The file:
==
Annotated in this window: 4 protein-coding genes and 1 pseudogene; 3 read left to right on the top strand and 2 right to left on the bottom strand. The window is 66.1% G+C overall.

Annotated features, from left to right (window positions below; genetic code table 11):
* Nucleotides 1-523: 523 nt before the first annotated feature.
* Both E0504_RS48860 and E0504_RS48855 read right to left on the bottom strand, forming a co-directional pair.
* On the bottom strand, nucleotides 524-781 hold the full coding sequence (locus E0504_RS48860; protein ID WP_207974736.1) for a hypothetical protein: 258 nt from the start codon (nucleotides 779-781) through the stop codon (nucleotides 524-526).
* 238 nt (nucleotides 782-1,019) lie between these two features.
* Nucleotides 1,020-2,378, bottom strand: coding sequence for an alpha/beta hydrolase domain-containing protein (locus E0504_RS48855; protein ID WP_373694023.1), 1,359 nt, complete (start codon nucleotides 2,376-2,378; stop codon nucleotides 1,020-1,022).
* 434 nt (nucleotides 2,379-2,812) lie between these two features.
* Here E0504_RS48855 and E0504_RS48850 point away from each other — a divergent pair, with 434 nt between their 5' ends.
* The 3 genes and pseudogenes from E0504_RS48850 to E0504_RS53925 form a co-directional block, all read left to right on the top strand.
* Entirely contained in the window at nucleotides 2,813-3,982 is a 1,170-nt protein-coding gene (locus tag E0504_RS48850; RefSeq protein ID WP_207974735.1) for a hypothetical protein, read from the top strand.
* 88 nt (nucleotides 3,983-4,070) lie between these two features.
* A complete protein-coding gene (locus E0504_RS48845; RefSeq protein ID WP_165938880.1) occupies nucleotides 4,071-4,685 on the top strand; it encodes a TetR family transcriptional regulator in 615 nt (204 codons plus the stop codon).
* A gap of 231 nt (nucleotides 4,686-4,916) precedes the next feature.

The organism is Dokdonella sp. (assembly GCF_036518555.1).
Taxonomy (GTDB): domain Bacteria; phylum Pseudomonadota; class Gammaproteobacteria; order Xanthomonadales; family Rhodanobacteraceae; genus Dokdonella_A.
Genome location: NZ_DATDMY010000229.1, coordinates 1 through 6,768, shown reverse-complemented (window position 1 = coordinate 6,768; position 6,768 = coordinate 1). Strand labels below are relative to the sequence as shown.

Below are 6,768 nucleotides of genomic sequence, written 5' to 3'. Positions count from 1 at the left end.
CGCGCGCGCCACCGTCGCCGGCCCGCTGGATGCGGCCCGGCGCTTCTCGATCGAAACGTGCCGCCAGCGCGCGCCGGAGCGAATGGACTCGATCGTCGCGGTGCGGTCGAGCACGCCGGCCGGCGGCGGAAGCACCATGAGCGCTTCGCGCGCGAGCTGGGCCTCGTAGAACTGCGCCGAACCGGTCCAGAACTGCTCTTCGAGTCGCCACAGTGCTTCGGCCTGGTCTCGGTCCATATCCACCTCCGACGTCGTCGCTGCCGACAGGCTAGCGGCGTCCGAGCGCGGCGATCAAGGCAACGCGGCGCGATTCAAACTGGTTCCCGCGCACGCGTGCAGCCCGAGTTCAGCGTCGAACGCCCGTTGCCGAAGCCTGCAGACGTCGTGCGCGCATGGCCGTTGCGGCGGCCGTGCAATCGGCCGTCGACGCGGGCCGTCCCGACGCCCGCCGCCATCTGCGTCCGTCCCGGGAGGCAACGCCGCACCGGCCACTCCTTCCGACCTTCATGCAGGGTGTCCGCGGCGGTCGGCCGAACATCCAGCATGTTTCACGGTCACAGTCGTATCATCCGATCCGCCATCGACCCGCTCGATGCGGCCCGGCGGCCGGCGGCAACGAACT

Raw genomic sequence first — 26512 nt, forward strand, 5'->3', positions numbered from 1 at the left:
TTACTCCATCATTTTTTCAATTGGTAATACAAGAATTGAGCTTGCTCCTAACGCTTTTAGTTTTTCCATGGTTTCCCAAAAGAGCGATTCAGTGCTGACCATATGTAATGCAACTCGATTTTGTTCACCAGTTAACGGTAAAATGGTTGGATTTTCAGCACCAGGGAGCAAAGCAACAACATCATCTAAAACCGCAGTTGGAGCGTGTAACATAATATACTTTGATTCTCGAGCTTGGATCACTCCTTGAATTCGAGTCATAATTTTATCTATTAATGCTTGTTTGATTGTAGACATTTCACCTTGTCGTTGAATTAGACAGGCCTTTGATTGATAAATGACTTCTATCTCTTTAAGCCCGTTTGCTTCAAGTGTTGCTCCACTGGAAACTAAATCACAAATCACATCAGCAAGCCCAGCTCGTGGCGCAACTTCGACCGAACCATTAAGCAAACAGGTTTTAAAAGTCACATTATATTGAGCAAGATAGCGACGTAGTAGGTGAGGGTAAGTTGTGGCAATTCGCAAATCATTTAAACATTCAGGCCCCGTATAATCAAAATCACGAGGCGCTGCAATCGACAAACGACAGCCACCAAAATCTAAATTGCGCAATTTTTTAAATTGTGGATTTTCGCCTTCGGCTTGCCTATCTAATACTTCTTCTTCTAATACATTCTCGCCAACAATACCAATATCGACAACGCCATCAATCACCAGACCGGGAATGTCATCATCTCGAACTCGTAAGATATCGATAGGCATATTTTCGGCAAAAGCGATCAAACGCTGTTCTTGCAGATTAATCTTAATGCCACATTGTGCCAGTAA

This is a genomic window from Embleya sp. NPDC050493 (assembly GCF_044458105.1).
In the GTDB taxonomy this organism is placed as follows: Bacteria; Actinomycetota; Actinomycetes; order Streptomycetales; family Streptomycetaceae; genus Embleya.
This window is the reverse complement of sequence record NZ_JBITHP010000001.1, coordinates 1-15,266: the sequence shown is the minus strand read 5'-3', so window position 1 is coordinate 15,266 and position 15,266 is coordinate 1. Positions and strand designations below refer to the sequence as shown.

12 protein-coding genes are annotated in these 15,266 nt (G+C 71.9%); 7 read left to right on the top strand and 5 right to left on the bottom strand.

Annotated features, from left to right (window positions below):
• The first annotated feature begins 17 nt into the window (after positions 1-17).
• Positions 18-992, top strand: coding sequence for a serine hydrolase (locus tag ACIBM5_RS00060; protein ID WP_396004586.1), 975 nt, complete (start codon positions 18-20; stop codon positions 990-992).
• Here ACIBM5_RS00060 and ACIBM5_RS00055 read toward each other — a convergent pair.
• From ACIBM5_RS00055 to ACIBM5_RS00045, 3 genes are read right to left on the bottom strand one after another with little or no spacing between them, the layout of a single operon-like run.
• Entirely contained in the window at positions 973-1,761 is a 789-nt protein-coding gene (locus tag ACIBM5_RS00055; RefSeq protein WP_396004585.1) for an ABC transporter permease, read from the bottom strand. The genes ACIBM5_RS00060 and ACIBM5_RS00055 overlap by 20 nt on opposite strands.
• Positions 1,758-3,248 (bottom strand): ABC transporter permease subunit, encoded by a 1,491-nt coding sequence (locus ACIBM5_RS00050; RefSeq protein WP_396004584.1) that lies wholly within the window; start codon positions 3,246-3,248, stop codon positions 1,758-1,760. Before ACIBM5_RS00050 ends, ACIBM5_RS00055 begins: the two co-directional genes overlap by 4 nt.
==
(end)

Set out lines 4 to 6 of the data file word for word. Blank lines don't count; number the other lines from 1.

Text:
* Both E0504_RS48860 and E0504_RS48855 read right to left on the bottom strand, forming a co-directional pair.
* On the bottom strand, nucleotides 524-781 hold the full coding sequence (locus E0504_RS48860; protein ID WP_207974736.1) for a hypothetical protein: 258 nt from the start codon (nucleotides 779-781) through the stop codon (nucleotides 524-526).
* 238 nt (nucleotides 782-1,019) lie between these two features.